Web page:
Romero v. Department Stores National Bank, 15-cv-193-CAB-MDD (S.D. Cal. Aug. 5, 2016)
On the eve of trial, the Court dismissed Plaintiff’s claims for lack of standing relying on the Supreme Court case of Spokeo v. Robbins. At issue in the case was Plaintiff’s contention that Defendant called her more than 290 times using an Automatic Telephone Dialing System in violation of the TCPA. After the case was set for trial, Plaintiff prepared a pre-trial memorandum and the Court entered a pre-trial Order prepared by the parties. Neither document referenced any actual damages experienced by Plaintiff. As such, Defendant moved to dismiss the case for lack of standing.
In dismissing the case, the Court noted that each alleged violation of the TCPA is a separate claim, meaning that Plaintiff must establish standing for each violation, which in turn means that Plaintiff must establish injury in fact caused by each individual call. In other words, for each call Plaintiff must establish an injury in fact as if that was the only TCPA violation alleged in the Complaint. The Court characterized Plaintiff’s argument that she experienced the exact harm Congress wanted to eliminate (unwanted calls to her cell phone in violation of privacy), as relating to the particularity component of an injury in fact necessary to establish standing, not the concreteness component. The Court also rejected Plaintiff’s argument that her “lost time, aggravation, and distress” satisfied the concreteness component, analyzing it with respect to the three types of calls at issue: (1) Calls of which Plaintiff was unaware because her phone did not ring or she did not hear it ring; (2) Calls that Plaintiff heard ring but did not answer; and (3) Calls Plaintiff answered, speaking with a representative of Defendant.
With respect to calls of which Plaintiff was unaware, the Court noted that Plaintiff’s Complaint placed 276 calls at issue but through discovery learned that 290 calls were made, placing those at issue. It held that to the extent Plaintiff was unaware of Defendants’ calls either because her ringer was turned off, or because she did not have her phone with her when the calls occurred, none of her alleged injuries in fact were plausible or could be traceable to the alleged TCPA violation. That Defendant placed calls to Plaintiff’s cell phone using an ATDS is merely a procedural violation. For Plaintiff to have suffered “lost time, aggravation, and distress,” she must, at the very least, have been aware of the call when it occurred.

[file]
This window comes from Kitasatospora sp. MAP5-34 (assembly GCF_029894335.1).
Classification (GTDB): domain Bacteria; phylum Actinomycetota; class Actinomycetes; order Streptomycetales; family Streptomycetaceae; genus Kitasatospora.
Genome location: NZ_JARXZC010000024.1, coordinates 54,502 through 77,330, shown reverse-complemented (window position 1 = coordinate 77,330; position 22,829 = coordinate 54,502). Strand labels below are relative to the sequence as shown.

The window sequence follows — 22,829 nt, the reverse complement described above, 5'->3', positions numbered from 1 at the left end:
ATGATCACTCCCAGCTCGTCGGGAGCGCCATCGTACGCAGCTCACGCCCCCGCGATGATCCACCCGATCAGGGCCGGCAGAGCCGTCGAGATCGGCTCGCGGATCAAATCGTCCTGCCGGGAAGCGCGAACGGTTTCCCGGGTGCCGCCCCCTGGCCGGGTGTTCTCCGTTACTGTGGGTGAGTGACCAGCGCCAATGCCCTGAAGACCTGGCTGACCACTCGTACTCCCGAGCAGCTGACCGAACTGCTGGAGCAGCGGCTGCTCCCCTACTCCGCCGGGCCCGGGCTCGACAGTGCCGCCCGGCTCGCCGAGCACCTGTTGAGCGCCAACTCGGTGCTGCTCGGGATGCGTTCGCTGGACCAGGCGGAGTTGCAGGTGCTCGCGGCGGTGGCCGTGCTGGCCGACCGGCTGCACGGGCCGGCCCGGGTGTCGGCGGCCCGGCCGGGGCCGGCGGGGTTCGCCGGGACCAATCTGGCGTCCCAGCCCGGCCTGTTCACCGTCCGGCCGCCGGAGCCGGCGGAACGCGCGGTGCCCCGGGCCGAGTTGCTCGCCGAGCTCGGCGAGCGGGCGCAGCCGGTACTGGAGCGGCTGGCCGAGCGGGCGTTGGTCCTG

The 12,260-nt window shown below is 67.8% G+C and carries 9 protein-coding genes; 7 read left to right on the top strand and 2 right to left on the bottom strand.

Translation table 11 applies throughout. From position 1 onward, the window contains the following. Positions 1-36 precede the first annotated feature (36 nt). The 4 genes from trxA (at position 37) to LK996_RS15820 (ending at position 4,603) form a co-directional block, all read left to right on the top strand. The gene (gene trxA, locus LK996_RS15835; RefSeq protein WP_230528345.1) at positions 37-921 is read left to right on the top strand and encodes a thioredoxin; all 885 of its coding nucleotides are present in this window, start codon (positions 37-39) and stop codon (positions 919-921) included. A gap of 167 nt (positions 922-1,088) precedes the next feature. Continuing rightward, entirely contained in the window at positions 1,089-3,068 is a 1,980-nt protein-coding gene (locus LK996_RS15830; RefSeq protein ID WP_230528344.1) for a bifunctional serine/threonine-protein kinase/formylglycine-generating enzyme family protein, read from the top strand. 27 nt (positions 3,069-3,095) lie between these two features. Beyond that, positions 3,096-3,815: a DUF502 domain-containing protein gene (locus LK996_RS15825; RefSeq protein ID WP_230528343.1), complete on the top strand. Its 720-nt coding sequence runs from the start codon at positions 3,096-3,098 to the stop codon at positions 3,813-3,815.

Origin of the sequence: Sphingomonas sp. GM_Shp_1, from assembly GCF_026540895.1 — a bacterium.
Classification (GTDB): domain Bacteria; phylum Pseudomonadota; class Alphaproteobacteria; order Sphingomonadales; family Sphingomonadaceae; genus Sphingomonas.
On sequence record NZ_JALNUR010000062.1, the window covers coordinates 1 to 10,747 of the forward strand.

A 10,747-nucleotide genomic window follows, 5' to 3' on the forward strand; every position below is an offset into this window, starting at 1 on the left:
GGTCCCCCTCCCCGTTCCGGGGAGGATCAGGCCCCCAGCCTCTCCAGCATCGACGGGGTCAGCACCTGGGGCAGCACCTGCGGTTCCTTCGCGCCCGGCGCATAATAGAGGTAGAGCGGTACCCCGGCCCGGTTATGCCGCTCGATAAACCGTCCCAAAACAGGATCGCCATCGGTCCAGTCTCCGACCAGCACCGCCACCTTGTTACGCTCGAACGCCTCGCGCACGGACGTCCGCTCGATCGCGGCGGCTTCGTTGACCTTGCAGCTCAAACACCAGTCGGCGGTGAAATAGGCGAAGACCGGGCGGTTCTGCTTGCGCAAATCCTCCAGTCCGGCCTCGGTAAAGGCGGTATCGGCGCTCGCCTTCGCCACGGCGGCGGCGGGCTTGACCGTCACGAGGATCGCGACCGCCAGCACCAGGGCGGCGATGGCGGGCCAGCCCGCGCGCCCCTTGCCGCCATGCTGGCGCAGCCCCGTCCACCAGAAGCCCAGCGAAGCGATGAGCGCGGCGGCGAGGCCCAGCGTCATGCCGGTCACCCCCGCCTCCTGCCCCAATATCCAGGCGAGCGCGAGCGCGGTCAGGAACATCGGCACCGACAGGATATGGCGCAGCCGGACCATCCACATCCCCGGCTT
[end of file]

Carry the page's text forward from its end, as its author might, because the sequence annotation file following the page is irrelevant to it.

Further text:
The Court also held that calls Plaintiff received but did not answer failed to provide her with standing, reiterating that proof of standing requires Plaintiff demonstrate she experienced an injury in fact solely as a result of the telephone ringing for that particular call, adding:
No reasonable juror could find that one unanswered telephone call could cause lost time, aggravation, distress, or any injury sufficient to establish standing. When someone owns a cell phone and leaves the ringer on, they necessarily expect the phone to ring occasionally. Viewing each call in insolation, whether the phone rings as a result of a call from a family member, a call from an employer, a manually dialed call from a creditor, or an ATDS dialed call from a creditor, any ‘lost time, aggravation, and distress,” are the same.
Finally, the Court held that the two calls Plaintiff answered did not give rise to standing to prosecute a TCPA claim because she does not, and cannot, connect her claimed “lost time, aggravation and distress” with Defendants’ used of an ATDS to have called her. “Put differently, Plaintiff does not offer any evidence demonstrating that Defendants’ use of an ATDS to dial her number caused her greater lost time, aggravation, and distress than she would have suffered had the calls she answered been dialed manually, which would not have violated the TCPA.”